Jul 12, 2018 · Martha Gellhorn met Ernest Hemingway when she was 28 and he was 37. She covered wars around the world, but he wanted her home, tending to his needs. She ultimately left him—his only wife to do ...

  7. Obituary: Martha Gellhorn | The Independent

    www.independent.co.uk/news/obituaries/obituary...

    Martha Gellhorn was born in St Louis, Missouri, in 1908; her father was a doctor and her mother, whom she described as a "wonder", was a believer in excellence and a campaigner for female suffrage ...

  8. Martha Gellhorn Biography - Childhood, Life Achievements ...

    www.thefamouspeople.com/profiles/martha-gellhorn...

    Martha Gellhorn was born on November 8, 1908 in St. Louis, Missouri to Edna Fischel Gellhorn, a suffragist and George Gellhorn, a gynecologist. She was of Jewish origin. Her brothers, Walter Gellhorn and Alfred Gellhorn were also well-known personalities; Walter was a renowned law professor at Columbia University and Alfred was an oncologist.

  9. Martha Gellhorn, War Correspondent, Novelist, & Memoirist

    www.literaryladiesguide.com/.../martha-gellhorn
    • Martha Gellhorn Biography Highlights
    • Embarking on A Career in Journalism
    • A Turbulent Marriage to Ernest Hemingway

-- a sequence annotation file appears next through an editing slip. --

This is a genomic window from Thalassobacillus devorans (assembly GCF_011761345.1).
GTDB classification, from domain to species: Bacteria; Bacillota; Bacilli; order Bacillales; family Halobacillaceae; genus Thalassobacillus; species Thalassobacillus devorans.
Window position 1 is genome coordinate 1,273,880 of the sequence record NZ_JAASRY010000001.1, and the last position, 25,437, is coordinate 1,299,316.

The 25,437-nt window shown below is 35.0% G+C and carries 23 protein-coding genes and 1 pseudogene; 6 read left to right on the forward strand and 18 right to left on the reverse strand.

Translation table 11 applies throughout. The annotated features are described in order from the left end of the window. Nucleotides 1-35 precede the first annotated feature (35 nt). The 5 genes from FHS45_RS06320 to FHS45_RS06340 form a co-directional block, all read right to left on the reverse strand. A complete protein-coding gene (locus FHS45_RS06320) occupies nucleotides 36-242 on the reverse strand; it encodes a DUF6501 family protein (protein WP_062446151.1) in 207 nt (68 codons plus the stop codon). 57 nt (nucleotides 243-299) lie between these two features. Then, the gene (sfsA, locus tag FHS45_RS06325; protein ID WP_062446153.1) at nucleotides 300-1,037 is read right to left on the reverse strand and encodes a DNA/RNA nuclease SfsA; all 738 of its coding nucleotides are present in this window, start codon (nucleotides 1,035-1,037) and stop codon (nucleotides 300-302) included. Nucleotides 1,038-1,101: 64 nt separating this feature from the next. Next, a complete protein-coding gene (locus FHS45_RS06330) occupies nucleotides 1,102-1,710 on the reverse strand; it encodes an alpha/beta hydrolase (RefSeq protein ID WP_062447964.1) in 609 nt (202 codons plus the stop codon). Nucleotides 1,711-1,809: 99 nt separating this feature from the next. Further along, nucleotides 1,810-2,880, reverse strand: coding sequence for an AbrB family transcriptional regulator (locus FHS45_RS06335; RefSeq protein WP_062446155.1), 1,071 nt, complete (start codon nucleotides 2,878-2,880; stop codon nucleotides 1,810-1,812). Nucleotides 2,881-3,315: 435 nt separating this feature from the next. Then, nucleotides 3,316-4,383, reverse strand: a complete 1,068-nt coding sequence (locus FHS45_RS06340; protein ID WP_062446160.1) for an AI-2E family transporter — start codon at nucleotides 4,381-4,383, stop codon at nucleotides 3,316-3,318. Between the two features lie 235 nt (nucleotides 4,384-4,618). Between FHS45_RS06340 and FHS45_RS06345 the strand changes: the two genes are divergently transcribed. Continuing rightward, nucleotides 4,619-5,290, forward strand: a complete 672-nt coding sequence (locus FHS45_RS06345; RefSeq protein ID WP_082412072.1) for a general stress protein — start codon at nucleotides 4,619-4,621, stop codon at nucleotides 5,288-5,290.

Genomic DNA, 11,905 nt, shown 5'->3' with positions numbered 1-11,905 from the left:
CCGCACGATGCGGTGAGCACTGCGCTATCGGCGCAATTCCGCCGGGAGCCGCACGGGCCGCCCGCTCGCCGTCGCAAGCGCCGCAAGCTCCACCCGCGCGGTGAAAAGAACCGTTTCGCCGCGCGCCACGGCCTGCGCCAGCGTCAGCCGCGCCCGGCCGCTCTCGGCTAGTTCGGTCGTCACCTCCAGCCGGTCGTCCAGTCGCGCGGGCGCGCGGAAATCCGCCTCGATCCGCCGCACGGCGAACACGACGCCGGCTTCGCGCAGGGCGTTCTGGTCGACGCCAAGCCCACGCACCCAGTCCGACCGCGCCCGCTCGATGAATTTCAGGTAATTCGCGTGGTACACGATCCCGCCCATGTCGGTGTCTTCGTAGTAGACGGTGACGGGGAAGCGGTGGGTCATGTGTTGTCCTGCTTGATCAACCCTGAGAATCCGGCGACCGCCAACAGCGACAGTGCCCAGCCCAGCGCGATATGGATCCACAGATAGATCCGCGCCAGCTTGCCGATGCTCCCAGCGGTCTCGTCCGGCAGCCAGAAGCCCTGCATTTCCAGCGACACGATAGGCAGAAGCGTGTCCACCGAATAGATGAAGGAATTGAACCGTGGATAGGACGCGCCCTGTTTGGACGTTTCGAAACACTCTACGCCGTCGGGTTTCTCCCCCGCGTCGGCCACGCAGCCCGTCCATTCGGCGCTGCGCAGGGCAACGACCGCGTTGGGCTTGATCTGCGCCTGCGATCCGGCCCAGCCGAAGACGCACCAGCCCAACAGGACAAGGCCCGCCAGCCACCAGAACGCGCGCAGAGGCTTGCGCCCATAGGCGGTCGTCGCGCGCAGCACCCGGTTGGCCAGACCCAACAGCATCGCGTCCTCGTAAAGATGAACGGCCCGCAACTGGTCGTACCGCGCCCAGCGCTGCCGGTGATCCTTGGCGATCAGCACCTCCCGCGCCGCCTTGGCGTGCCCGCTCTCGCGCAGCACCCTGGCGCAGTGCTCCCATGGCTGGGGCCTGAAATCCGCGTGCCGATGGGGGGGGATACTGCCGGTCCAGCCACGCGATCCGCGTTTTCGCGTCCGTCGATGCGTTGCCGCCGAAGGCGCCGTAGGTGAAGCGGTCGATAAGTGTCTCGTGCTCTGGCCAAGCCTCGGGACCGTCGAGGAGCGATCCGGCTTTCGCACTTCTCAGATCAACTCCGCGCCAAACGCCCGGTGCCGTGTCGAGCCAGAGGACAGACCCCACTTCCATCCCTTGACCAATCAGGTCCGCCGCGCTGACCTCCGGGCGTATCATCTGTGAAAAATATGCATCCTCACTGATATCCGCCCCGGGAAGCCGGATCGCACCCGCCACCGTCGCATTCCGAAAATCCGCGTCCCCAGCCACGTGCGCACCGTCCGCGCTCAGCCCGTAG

• The World War II Years
    • Gellhorn’s Novels and Nonfiction
    • Death and Legacy of Martha Gellhorn
    • More About Martha Gellhorn

    1. She dropped out of Bryn Mawr college and began working as a crime reporter before embarking on a journey to Paris, where she worked for the United Press bureau as a foreign correspondent. 2. During the Depression, Gellhorn worked as an investigator for the Federal Relief Administration, as one of few women doing this kind of work. 3. Gellhorn met Ernest Hemingway in the mid-1930s, and they traveled together to cover the Spanish Civil War. She became his third wife when the two married in...

    Bored and restless after a year of college at Bryn Mawr, Gellhorn dropped out and began her first job in journalism, reporting on crime for the Albany Times Union. Covering a local beat was more exciting to her than the classroom, but it wasn’t enough. Not yet twenty years old, she set her sights on Europe and became a foreign correspondent for the United Press bureau in Paris.When she returned to the U.S., she worked as an investigator for the Federal Relief Administration, reporting on deva...